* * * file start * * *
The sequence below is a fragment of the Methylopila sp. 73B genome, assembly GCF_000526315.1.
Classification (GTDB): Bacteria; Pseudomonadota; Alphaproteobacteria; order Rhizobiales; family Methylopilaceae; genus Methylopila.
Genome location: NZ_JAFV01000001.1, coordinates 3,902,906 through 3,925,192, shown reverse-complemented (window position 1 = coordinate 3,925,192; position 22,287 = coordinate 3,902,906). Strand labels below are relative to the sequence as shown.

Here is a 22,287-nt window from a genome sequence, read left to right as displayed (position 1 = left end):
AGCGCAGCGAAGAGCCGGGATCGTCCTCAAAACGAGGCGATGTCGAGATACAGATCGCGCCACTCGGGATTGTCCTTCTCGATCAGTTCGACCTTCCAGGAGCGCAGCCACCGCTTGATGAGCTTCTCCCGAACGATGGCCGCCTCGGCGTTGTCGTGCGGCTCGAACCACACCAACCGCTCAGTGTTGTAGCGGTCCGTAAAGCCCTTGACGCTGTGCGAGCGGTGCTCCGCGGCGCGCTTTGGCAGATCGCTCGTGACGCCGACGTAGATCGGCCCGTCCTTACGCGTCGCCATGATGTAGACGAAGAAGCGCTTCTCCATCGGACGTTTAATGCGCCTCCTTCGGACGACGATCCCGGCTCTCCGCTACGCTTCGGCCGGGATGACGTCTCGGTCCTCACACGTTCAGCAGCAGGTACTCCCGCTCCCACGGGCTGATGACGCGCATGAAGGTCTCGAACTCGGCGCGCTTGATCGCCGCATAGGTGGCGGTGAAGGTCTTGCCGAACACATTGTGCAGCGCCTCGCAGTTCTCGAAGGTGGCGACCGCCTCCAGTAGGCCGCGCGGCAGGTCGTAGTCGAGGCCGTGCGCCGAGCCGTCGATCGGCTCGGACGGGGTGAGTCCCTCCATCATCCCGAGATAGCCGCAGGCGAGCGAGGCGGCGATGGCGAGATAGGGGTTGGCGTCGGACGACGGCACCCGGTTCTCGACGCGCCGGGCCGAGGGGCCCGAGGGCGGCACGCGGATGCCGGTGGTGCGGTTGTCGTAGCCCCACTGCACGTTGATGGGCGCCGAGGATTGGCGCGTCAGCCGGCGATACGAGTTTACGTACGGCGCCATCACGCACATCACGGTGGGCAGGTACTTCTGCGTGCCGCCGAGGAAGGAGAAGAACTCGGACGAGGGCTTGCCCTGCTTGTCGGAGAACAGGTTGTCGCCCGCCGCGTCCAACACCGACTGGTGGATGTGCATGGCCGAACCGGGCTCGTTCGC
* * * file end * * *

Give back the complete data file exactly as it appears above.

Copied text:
The sequence below is a fragment of the Methylopila sp. 73B genome, assembly GCF_000526315.1.
Classification (GTDB): Bacteria; Pseudomonadota; Alphaproteobacteria; order Rhizobiales; family Methylopilaceae; genus Methylopila.
Genome location: NZ_JAFV01000001.1, coordinates 3,902,906 through 3,925,192, shown reverse-complemented (window position 1 = coordinate 3,925,192; position 22,287 = coordinate 3,902,906). Strand labels below are relative to the sequence as shown.

Here is a 22,287-nt window from a genome sequence, read left to right as displayed (position 1 = left end):
AGCGCAGCGAAGAGCCGGGATCGTCCTCAAAACGAGGCGATGTCGAGATACAGATCGCGCCACTCGGGATTGTCCTTCTCGATCAGTTCGACCTTCCAGGAGCGCAGCCACCGCTTGATGAGCTTCTCCCGAACGATGGCCGCCTCGGCGTTGTCGTGCGGCTCGAACCACACCAACCGCTCAGTGTTGTAGCGGTCCGTAAAGCCCTTGACGCTGTGCGAGCGGTGCTCCGCGGCGCGCTTTGGCAGATCGCTCGTGACGCCGACGTAGATCGGCCCGTCCTTACGCGTCGCCATGATGTAGACGAAGAAGCGCTTCTCCATCGGACGTTTAATGCGCCTCCTTCGGACGACGATCCCGGCTCTCCGCTACGCTTCGGCCGGGATGACGTCTCGGTCCTCACACGTTCAGCAGCAGGTACTCCCGCTCCCACGGGCTGATGACGCGCATGAAGGTCTCGAACTCGGCGCGCTTGATCGCCGCATAGGTGGCGGTGAAGGTCTTGCCGAACACATTGTGCAGCGCCTCGCAGTTCTCGAAGGTGGCGACCGCCTCCAGTAGGCCGCGCGGCAGGTCGTAGTCGAGGCCGTGCGCCGAGCCGTCGATCGGCTCGGACGGGGTGAGTCCCTCCATCATCCCGAGATAGCCGCAGGCGAGCGAGGCGGCGATGGCGAGATAGGGGTTGGCGTCGGACGACGGCACCCGGTTCTCGACGCGCCGGGCCGAGGGGCCCGAGGGCGGCACGCGGATGCCGGTGGTGCGGTTGTCGTAGCCCCACTGCACGTTGATGGGCGCCGAGGATTGGCGCGTCAGCCGGCGATACGAGTTTACGTACGGCGCCATCACGCACATCACGGTGGGCAGGTACTTCTGCGTGCCGCCGAGGAAGGAGAAGAACTCGGACGAGGGCTTGCCCTGCTTGTCGGAGAACAGGTTGTCGCCCGCCGCGTCCAACACCGACTGGTGGATGTGCATGGCCGAACCGGGCTCGTTCGC